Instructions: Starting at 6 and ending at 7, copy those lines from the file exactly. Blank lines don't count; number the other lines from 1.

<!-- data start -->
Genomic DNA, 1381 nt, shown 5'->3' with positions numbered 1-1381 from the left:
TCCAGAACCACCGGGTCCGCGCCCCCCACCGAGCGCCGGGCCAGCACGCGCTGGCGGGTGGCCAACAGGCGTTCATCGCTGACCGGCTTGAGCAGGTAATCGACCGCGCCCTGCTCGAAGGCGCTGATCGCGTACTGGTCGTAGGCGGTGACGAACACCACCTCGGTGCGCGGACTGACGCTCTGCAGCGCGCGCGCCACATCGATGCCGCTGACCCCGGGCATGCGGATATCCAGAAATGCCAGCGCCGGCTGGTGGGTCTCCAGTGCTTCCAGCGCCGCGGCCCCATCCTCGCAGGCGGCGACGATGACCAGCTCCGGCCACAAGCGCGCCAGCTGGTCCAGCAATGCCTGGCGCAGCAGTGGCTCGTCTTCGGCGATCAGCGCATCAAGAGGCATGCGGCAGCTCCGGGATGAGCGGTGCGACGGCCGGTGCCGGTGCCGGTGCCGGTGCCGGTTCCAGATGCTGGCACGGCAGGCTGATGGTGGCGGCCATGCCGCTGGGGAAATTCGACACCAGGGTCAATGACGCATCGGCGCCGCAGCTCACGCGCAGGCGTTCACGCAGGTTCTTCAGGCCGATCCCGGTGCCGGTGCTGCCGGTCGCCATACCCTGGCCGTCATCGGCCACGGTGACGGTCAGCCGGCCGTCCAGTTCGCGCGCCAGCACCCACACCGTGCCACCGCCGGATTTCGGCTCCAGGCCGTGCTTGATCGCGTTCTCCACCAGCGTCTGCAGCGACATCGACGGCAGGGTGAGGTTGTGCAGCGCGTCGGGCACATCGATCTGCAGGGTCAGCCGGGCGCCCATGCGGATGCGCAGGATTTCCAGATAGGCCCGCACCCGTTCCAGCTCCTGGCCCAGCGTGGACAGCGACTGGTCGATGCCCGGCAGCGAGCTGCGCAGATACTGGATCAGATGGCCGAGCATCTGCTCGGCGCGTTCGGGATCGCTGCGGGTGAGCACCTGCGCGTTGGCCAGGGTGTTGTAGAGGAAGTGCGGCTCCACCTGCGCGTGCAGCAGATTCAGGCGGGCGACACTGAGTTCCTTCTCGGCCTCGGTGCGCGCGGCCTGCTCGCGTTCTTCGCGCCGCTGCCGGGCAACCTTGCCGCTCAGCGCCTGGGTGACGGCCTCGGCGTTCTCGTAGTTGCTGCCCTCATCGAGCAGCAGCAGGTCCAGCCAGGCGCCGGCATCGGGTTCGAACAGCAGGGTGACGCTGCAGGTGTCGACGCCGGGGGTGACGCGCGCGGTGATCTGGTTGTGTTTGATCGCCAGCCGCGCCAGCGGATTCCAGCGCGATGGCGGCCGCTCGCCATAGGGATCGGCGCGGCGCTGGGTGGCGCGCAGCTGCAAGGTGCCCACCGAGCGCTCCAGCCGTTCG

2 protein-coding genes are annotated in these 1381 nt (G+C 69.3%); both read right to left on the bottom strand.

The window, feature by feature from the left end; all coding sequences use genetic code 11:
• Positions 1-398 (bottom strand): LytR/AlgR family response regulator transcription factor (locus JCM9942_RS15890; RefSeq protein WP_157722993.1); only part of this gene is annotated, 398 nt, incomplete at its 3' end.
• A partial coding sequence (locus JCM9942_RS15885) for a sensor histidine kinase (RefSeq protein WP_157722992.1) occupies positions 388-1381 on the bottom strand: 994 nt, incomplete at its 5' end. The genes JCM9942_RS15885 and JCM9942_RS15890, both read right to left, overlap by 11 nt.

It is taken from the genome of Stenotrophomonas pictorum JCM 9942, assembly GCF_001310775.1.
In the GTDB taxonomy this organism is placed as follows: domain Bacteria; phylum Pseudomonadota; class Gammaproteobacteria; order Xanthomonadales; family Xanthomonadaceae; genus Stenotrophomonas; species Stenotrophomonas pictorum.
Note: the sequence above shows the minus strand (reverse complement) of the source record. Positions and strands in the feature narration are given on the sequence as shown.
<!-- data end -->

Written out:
• A partial coding sequence (locus JCM9942_RS15885) for a sensor histidine kinase (RefSeq protein WP_157722992.1) occupies positions 388-1381 on the bottom strand: 994 nt, incomplete at its 5' end. The genes JCM9942_RS15885 and JCM9942_RS15890, both read right to left, overlap by 11 nt.

It is taken from the genome of Stenotrophomonas pictorum JCM 9942, assembly GCF_001310775.1.